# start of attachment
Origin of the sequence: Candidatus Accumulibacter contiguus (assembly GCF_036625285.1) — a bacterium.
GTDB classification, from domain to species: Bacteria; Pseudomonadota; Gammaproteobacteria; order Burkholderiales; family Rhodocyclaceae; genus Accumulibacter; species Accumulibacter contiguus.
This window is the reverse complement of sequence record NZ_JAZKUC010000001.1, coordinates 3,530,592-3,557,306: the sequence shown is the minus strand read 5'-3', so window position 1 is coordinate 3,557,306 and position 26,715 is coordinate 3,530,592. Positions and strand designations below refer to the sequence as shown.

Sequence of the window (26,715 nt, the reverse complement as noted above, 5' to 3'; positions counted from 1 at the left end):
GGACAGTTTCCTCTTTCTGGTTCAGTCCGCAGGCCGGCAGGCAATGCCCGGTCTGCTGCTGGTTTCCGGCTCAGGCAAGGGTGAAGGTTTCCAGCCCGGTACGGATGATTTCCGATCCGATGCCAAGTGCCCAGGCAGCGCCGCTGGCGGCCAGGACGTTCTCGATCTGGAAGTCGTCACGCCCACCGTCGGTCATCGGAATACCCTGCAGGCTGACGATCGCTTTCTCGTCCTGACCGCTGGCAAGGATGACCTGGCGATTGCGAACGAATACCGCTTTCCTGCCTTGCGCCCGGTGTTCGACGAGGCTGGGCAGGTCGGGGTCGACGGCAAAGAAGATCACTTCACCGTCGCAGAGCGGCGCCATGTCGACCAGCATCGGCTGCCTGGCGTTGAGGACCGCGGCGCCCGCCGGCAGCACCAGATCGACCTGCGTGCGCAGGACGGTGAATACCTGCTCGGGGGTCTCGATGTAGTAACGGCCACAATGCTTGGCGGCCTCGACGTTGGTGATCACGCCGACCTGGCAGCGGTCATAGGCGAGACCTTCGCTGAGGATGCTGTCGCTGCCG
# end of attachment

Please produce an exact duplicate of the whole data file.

Origin of the sequence: Candidatus Accumulibacter contiguus (assembly GCF_036625285.1) — a bacterium.
GTDB classification, from domain to species: Bacteria; Pseudomonadota; Gammaproteobacteria; order Burkholderiales; family Rhodocyclaceae; genus Accumulibacter; species Accumulibacter contiguus.
This window is the reverse complement of sequence record NZ_JAZKUC010000001.1, coordinates 3,530,592-3,557,306: the sequence shown is the minus strand read 5'-3', so window position 1 is coordinate 3,557,306 and position 26,715 is coordinate 3,530,592. Positions and strand designations below refer to the sequence as shown.

Sequence of the window (26,715 nt, the reverse complement as noted above, 5' to 3'; positions counted from 1 at the left end):
GGACAGTTTCCTCTTTCTGGTTCAGTCCGCAGGCCGGCAGGCAATGCCCGGTCTGCTGCTGGTTTCCGGCTCAGGCAAGGGTGAAGGTTTCCAGCCCGGTACGGATGATTTCCGATCCGATGCCAAGTGCCCAGGCAGCGCCGCTGGCGGCCAGGACGTTCTCGATCTGGAAGTCGTCACGCCCACCGTCGGTCATCGGAATACCCTGCAGGCTGACGATCGCTTTCTCGTCCTGACCGCTGGCAAGGATGACCTGGCGATTGCGAACGAATACCGCTTTCCTGCCTTGCGCCCGGTGTTCGACGAGGCTGGGCAGGTCGGGGTCGACGGCAAAGAAGATCACTTCACCGTCGCAGAGCGGCGCCATGTCGACCAGCATCGGCTGCCTGGCGTTGAGGACCGCGGCGCCCGCCGGCAGCACCAGATCGACCTGCGTGCGCAGGACGGTGAATACCTGCTCGGGGGTCTCGATGTAGTAACGGCCACAATGCTTGGCGGCCTCGACGTTGGTGATCACGCCGACCTGGCAGCGGTCATAGGCGAGACCTTCGCTGAGGATGCTGTCGCTGCCG